Once you understand which channel you will use for which message, you can map out the touch points your customers will pass through in a way that leverages the strengths of each channel. A typical dual-channel consumer journey, in this case including an abandoned cart flow, order dispatch and feedback request, might look something like this:
The focus here is to define what you as a brand want to achieve at every step of the customer journey, and understanding how each SMS message and email contributes to that.
Get it right and you can offer consumers a game changing, omnichannel experience defined by rich, value-packed storytelling and convenient two-way brand-customer interaction. In turn, you’ll have the makings of an engaged and receptive audience that are highly invested in your brand and keep coming back to purchase time and again.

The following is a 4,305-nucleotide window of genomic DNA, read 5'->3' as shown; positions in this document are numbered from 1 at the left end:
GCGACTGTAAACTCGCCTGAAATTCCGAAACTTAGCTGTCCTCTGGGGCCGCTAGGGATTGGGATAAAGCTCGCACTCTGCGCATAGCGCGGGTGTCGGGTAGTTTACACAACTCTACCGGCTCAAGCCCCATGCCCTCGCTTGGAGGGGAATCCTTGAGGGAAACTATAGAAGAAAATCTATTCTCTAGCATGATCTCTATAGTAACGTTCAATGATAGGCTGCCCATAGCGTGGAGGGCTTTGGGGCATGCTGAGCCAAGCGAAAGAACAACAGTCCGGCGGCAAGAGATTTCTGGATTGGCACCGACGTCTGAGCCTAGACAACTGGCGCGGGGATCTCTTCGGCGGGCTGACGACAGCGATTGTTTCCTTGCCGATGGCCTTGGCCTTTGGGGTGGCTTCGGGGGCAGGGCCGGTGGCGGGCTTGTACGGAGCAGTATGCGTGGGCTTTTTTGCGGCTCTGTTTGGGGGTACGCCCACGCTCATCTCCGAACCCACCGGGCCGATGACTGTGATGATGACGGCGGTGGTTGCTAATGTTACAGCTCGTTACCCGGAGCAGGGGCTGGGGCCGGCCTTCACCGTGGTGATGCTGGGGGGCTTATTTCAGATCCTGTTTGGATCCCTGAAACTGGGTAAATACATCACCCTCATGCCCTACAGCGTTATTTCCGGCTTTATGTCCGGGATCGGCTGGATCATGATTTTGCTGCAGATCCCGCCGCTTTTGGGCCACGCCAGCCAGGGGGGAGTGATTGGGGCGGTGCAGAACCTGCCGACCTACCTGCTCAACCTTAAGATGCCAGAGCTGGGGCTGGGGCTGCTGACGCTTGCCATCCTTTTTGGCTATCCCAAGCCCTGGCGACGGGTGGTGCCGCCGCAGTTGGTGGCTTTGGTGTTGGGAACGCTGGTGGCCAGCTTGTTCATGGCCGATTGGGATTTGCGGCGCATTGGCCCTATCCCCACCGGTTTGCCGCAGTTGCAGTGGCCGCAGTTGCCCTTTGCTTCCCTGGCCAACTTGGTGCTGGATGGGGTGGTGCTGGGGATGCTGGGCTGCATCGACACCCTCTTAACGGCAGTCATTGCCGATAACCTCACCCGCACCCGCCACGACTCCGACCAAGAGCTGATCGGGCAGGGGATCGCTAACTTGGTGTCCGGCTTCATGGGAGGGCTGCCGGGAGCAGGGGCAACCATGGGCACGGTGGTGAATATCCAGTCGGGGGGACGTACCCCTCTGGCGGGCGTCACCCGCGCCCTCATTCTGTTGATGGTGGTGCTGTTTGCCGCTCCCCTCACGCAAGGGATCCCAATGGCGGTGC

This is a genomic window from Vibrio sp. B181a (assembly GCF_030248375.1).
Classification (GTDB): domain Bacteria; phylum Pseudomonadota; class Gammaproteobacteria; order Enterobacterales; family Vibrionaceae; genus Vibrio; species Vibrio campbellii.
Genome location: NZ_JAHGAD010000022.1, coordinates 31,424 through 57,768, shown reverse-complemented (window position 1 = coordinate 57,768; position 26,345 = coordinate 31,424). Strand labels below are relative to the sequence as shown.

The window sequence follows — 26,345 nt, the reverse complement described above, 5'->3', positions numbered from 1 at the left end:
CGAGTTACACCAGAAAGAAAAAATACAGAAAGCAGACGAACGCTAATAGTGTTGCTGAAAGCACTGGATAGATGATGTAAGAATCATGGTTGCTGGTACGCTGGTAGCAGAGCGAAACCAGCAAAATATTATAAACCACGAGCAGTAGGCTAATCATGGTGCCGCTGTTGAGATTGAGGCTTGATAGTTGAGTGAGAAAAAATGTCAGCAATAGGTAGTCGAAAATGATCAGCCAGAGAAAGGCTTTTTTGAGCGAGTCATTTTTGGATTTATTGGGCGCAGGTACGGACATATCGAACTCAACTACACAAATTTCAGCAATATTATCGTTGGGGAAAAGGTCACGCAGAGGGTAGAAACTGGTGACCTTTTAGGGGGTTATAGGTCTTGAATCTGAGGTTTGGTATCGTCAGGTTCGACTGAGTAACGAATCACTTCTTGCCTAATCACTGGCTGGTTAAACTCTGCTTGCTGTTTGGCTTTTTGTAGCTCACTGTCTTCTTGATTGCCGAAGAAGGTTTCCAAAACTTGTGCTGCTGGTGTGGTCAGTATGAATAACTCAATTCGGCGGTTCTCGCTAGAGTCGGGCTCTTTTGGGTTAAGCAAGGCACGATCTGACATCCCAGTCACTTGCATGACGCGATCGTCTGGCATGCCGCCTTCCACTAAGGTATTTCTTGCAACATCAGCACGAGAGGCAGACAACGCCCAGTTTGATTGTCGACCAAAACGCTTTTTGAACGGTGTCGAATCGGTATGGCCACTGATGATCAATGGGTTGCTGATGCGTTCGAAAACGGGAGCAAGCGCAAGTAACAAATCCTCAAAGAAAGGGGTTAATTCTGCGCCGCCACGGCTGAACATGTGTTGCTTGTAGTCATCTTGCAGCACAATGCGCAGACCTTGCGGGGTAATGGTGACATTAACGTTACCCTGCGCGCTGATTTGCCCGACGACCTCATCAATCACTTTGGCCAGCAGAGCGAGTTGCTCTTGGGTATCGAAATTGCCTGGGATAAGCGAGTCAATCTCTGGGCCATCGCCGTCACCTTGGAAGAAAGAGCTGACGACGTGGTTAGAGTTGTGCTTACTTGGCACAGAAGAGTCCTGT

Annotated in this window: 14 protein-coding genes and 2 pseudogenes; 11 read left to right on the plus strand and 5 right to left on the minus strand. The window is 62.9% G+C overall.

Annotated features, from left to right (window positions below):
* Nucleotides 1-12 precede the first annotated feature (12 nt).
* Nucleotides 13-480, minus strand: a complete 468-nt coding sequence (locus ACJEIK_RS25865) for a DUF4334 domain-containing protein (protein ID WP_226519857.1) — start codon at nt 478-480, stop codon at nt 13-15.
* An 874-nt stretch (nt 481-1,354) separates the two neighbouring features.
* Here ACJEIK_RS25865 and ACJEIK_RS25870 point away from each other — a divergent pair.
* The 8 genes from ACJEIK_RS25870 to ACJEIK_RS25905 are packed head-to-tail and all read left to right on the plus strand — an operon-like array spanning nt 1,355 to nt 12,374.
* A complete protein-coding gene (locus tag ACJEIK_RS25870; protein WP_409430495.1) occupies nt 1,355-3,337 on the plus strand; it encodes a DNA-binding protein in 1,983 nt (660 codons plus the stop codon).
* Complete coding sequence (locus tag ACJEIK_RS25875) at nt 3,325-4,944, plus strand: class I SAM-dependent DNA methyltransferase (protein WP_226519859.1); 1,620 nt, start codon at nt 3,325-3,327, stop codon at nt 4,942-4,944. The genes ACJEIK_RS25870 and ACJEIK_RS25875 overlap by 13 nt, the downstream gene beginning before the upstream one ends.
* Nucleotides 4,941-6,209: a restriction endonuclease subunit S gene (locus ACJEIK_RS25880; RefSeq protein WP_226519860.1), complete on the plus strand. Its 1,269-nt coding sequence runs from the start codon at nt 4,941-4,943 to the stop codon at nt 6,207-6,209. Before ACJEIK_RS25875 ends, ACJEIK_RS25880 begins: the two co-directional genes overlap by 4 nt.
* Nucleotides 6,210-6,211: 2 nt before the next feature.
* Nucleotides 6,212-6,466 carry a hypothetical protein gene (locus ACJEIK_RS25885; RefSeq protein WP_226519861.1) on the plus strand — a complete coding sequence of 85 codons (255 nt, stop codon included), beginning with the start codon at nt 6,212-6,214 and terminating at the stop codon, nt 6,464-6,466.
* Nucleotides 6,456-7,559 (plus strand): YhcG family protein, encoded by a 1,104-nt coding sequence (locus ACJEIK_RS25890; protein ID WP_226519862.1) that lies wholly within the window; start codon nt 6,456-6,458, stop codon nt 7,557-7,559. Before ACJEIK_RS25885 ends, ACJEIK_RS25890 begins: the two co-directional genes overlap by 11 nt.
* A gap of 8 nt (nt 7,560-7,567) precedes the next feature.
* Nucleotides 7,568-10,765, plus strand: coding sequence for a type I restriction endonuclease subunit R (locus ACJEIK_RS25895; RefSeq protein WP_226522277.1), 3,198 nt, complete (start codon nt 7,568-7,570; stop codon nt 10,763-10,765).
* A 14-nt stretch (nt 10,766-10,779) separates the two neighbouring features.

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How to create SMS marketing content
Once you’ve got your communications strategy mapped out, now you need to fill it with content in a way that builds high customer engagement and better retention. In practice, this can be tricky for a couple of reasons.
Firstly, building compelling content for an SMS channel is not simply a case of regurgitating existing email, social or website copy - instead it requires a specific style. Secondly, the limited experience some brands have with sending text messages means that many lack the in-house knowledge required to get it right.
There are five key considerations which eCommerce marketers should keep in mind when creating SMS content that delights customers and drives retention:
Pack it with punch 👊